A slower year is good for kids
Perhaps you saw Vicki Abeles’ op-ed in the Boston Globe last week titled “Forget About Making This Year As Normal As Possible”. In it, she discusses the value of letting the COVID 2020 school year be different, be slower.
She points out that U.S. parenting and educational approaches have swung wildly towards “rote memorization, performance, and measurement” to the exclusion of deep and useful learning and good mental health.
As parents, we’re subjected to misinformation such as: more teaching = better learning, “being ahead” in math, science = a better future, and if your child misses a day of learning, they will forget, fall behind, be ruined for life. These ideas are, at best, partially true and at worst, a mechanism to entice us to purchase something.
I agree with Abeles.
It’s ok to let go this year – chances are your child will be fine.
Doubling down on traditional learning – especially on Zoom – will likely not promote learning.
And 2020 offers tremendous opportunity for deeper, more humane, and frankly more useful learning.
A slower year supports equity
What Abeles doesn’t tackle is how academic-doubling-down impacts equity within our communities. 2020 COVID schooling varies wildly regionally, by family income, by race, by special needs, by family structure... I could go on. The differences are glaring and appalling.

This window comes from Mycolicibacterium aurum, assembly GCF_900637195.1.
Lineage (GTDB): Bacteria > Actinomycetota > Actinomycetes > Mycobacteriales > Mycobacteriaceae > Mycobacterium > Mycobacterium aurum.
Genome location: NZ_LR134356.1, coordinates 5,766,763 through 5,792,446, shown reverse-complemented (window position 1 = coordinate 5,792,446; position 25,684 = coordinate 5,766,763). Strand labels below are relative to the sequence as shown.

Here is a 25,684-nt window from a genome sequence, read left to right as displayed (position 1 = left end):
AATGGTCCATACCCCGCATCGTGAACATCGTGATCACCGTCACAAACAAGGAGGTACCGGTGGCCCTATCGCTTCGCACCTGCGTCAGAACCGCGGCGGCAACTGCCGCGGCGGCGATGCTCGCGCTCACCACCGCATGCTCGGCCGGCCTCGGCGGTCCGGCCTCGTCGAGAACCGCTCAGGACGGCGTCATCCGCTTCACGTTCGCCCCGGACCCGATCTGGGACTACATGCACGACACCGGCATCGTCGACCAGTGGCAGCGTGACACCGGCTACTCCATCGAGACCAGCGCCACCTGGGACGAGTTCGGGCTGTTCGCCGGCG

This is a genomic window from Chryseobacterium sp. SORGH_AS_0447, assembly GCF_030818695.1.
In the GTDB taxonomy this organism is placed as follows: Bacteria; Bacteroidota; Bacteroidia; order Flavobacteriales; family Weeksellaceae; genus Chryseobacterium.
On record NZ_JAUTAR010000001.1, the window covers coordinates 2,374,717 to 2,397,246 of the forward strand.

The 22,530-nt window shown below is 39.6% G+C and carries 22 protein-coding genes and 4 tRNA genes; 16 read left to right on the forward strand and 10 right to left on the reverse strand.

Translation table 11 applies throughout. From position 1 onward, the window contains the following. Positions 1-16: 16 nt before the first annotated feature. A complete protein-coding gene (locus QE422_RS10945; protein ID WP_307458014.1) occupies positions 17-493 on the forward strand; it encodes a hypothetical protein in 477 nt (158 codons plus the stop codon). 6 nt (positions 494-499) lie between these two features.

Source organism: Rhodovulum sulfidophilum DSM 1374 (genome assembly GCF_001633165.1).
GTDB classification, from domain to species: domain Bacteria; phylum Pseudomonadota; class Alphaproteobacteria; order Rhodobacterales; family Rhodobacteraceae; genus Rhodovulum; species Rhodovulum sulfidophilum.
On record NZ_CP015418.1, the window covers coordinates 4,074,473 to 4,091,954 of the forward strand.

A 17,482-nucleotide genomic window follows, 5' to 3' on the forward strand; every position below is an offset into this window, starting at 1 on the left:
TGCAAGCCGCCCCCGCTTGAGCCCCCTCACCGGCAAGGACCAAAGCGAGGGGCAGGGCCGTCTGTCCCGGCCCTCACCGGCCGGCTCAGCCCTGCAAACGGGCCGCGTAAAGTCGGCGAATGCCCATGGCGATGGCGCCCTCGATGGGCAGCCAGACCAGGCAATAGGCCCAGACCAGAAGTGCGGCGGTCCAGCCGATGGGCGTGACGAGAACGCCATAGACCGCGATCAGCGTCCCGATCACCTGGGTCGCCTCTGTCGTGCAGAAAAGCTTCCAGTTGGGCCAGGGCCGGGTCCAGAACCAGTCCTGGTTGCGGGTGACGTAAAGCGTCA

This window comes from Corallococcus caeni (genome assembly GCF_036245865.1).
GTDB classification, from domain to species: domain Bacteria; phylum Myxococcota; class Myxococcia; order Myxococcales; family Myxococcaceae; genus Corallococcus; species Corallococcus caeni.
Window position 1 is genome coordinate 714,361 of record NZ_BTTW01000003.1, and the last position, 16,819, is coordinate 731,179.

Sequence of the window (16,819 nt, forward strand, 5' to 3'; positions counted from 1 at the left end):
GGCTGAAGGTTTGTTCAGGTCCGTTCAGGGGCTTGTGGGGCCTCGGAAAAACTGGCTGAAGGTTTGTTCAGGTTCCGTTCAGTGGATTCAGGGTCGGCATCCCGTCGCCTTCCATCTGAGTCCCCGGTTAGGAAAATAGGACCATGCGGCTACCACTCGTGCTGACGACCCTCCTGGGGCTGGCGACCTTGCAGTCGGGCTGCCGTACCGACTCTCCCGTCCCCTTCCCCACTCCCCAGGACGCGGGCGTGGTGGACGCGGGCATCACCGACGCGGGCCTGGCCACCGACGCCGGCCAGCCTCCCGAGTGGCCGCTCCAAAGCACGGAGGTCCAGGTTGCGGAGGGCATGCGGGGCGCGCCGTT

When we work to accelerate children who already have amazing advantages, we absorb, dilute, and redirect resources from children who truly need them. We upend our community ecosystem and use our privilege footprint to accumulate opportunities for children ~ who already have them~.
Think about this for a minute. If masses of higher income and well-educated parents use their resources to enhance and accelerate education for their children– where does that leave students and families who do not have these resources?
This is the question I struggle with and I don’t have a clear answer. But I can tell you with great certainty that if you are reading this blog and you recognize your own privilege – it’s not only ok to let go – it’s very likely to benefit those who do not have your advantages.
Questions to ask yourself:
What does my child really need?
* A pandemic pod? That extra math class? That tutor?
* Sleep? Downtime? A way to give back to others?
What is more important at this moment in history? SATs? Accelerated learning? Kindness? Democratic ideals? (read here for more)
Is there something my family can let go in order to make space for others to rise?
How can my family survive pandemic schooling while also
supporting those equally lovely, talented, whip-smart kiddos
whose parents love them dearly but cannot afford the extras?